I’ve just watched this year’s “Eurovision Song Contest”, and in some respects it reminds me of ABBA’s win in 1974. Not that there’s any musical similarity between “Waterloo” and the heavy-rock number from Finland that took out this year’s award. Rather it was the spirit of experimentation with the norms of Eurovision that links the two, and which was a characteristic of this year’s contest. After years of mostly similar sounding songs, that kinda Middle Eastern dance rhythm summed up by “Kiss Kiss”, this year marked a significant departure, though there were still a few songs in that vein.
For the last seven or eight years I’ve hosted a regular Eurovision Party (with the exceptions being my years in Darwin and Perth), and I missed out again this year, due to the absence of five regular guests (two in London and three in Melbourne) out of the normal ten or so guests. Although I looked around the net for a fun place to go out, I decided to stay at home and dance around the house in a white t-shirt and tighty-whities (ala Tom Cruise in “Risky Business”).
This year’s contest also featured a couple of minor stars. One-hit-wonders, Las Ketchup (who had a hit a couple of years ago with “The Ketchup Song) were there to represent Spain with a fairly forgettable number. And Andreas from Swedish band, Alcazar, was part of a group representing Switzerland with a 1970s-style Eurovision sing-a-long number. He wasn’t the only one to swap borders, though, with a suprising number of African-Americans representing Israel.
The spunk factor was limited, this year, to the bloke from Russia. Although the song, “Never Let You Go”, was quite good, he wasn’t really my type. A little too skinny, he kinda reminded me of one of those rejects from “Big Brother”. Oh and the English backing singers for the Turkish entrant – who I’m not entirely convinced was born a woman – were easy on the eye too. And the song was pretty good, reminiscent of Donna Summer in some ways.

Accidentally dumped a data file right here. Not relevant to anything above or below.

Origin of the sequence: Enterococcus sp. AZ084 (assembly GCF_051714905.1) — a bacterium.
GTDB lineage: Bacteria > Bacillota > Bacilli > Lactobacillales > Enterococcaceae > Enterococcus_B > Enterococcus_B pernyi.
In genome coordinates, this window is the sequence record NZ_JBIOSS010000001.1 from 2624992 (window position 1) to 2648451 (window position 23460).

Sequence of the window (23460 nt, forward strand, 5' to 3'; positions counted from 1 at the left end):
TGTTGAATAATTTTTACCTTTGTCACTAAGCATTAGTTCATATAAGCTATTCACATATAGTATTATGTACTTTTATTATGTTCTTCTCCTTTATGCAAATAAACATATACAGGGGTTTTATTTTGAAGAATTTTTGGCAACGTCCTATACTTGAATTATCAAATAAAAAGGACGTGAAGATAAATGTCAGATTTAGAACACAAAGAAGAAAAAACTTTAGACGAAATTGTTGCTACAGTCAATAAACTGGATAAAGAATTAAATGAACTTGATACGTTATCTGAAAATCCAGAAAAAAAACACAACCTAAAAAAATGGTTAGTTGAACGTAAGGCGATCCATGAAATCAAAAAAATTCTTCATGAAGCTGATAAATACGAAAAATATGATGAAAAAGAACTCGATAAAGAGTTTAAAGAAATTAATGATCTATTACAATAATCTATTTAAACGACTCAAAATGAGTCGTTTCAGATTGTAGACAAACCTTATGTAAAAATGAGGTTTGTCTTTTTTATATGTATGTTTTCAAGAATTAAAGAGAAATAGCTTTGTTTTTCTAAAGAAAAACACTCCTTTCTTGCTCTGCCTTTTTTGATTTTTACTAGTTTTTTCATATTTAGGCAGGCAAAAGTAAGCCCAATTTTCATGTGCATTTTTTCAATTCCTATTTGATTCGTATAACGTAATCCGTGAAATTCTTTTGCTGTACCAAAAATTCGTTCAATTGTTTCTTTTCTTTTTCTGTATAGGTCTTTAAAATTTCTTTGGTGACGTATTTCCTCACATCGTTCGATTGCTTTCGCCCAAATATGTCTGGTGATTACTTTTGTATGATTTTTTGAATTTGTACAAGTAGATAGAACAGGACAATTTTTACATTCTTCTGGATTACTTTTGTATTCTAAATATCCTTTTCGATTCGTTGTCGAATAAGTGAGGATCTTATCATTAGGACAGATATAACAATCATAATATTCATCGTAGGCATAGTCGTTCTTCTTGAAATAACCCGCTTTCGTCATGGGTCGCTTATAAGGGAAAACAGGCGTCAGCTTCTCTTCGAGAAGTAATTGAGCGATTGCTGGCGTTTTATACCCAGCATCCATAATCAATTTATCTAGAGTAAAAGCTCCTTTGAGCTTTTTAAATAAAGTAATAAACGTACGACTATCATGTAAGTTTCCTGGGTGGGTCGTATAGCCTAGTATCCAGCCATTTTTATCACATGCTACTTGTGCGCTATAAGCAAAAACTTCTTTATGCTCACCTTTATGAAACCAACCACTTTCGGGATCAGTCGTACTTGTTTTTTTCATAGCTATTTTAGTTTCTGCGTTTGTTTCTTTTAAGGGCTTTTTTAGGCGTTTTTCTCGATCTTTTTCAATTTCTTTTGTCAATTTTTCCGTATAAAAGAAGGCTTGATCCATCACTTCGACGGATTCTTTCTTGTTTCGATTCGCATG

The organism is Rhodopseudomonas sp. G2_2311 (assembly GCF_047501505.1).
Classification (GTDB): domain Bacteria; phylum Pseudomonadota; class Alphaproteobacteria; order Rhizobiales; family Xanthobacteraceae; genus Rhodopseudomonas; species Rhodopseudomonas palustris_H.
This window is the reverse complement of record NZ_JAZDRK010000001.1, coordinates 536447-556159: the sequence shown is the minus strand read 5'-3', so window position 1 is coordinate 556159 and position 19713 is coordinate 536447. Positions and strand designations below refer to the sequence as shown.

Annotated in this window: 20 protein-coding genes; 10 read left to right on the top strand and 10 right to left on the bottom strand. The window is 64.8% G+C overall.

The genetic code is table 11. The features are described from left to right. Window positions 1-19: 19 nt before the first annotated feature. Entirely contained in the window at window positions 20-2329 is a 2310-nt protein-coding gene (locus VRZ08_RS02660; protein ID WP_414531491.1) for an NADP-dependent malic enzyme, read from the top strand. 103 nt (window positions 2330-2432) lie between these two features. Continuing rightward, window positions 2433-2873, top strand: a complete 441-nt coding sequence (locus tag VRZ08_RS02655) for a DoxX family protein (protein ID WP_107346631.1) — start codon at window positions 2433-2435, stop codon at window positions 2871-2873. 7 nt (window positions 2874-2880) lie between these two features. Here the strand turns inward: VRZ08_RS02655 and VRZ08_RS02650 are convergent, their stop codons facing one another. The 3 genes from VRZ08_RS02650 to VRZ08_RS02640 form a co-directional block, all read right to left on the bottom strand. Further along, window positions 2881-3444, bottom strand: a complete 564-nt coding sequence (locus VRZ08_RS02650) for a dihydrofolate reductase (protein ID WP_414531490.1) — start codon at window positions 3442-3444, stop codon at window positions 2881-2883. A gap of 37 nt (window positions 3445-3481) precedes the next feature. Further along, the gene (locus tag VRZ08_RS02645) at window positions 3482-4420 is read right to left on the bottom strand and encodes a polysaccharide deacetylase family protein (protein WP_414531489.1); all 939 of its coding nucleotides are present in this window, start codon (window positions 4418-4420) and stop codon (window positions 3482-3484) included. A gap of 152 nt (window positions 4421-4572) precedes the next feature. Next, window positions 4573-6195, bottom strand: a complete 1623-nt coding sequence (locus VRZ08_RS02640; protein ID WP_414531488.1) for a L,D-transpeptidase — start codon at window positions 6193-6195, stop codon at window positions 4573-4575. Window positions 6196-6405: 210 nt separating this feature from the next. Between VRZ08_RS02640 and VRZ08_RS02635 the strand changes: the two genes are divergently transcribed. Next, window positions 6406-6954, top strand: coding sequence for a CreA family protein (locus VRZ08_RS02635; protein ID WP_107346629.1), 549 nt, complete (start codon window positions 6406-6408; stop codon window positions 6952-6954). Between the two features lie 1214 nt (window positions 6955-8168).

But did I have a favourite? Not really. However, I thought Bosnia-Herzegovina was quite good, with great music and a stirring lyric. I liked Romania’s entry which had a late 90s dance party feel about it. And I quite enjoyed Croatia for their Irish-Greek mash-up, though I did feel a little sorry for the lead singer who had that eyes in the carlights look about her. And in a traditional Eurovison kind of way, I liked Brian Kennedy representing Ireland.
But what I liked most about this year was the degree of experimentation. For example, Germany’s decision to go with a very catch country song, Latvia’s decision to go with a Housemartin’s style a’capella number, the UK’s white rapper, Lithuana’s “football chant” called – don’t fall over backwards – “We are the winners of Eurovision” and of course Finland’s very wise decision to go with a heavy rock number. Either this means, musically the contest is evolving, or finally that Europe has gotten the joke. That’s the only reason I can think of to explain Finland’s win: people thought “Oh fuck it, it’s all crap, so let’s just vote for the ones who’ve taken the biggest risk”. The only problem will be that for the next two years every country will be putting up a rock number.
And the prize for “Best Voting” goes to the Dutch bloke who flirted outrageously with the male host, and observed, quite rightly, the hosts looked like “Will & Grace”.
I’m looking forward to Finland hosting it next year, as I have fond memories of visiting Helsinki and it will be great to see those beautiful streets and waterways. But as for this year? Ok, so Greece has done it with the Olympics, and now with Eurovision, and I see that Demis Roussos is coming to Australia for his fortieth anniversary tour, but let’s wish them all the worst of luck for this week’s friendly match in Melbourne against the Socceroos in the run up to the World Cup.